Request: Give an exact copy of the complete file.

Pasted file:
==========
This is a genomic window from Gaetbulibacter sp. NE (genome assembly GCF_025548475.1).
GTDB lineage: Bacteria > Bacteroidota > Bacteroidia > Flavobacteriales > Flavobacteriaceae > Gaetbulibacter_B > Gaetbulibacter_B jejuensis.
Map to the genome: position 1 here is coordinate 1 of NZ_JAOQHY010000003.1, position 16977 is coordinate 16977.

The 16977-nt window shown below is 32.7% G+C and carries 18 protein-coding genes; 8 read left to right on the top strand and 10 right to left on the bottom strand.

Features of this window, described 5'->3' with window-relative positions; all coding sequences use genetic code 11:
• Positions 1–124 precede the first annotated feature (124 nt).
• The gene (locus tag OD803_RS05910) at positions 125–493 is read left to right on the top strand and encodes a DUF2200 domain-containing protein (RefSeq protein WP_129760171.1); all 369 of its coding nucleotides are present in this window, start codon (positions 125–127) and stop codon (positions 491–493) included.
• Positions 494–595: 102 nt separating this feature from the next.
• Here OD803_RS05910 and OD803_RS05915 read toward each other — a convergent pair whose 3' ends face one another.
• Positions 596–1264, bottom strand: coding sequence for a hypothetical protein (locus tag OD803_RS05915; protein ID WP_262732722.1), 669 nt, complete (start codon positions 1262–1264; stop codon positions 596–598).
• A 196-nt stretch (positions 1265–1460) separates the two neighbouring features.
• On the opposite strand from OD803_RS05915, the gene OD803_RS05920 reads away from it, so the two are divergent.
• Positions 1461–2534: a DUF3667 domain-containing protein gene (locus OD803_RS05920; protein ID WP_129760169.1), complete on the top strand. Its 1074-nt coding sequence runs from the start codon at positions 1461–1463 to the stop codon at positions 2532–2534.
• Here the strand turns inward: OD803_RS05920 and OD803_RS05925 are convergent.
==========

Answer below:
This is a genomic window from Gaetbulibacter sp. NE (genome assembly GCF_025548475.1).
GTDB lineage: Bacteria > Bacteroidota > Bacteroidia > Flavobacteriales > Flavobacteriaceae > Gaetbulibacter_B > Gaetbulibacter_B jejuensis.
Map to the genome: position 1 here is coordinate 1 of NZ_JAOQHY010000003.1, position 16977 is coordinate 16977.

The 16977-nt window shown below is 32.7% G+C and carries 18 protein-coding genes; 8 read left to right on the top strand and 10 right to left on the bottom strand.

Features of this window, described 5'->3' with window-relative positions; all coding sequences use genetic code 11:
• Positions 1–124 precede the first annotated feature (124 nt).
• The gene (locus tag OD803_RS05910) at positions 125–493 is read left to right on the top strand and encodes a DUF2200 domain-containing protein (RefSeq protein WP_129760171.1); all 369 of its coding nucleotides are present in this window, start codon (positions 125–127) and stop codon (positions 491–493) included.
• Positions 494–595: 102 nt separating this feature from the next.
• Here OD803_RS05910 and OD803_RS05915 read toward each other — a convergent pair whose 3' ends face one another.
• Positions 596–1264, bottom strand: coding sequence for a hypothetical protein (locus tag OD803_RS05915; protein ID WP_262732722.1), 669 nt, complete (start codon positions 1262–1264; stop codon positions 596–598).
• A 196-nt stretch (positions 1265–1460) separates the two neighbouring features.
• On the opposite strand from OD803_RS05915, the gene OD803_RS05920 reads away from it, so the two are divergent.
• Positions 1461–2534: a DUF3667 domain-containing protein gene (locus OD803_RS05920; protein ID WP_129760169.1), complete on the top strand. Its 1074-nt coding sequence runs from the start codon at positions 1461–1463 to the stop codon at positions 2532–2534.
• Here the strand turns inward: OD803_RS05920 and OD803_RS05925 are convergent.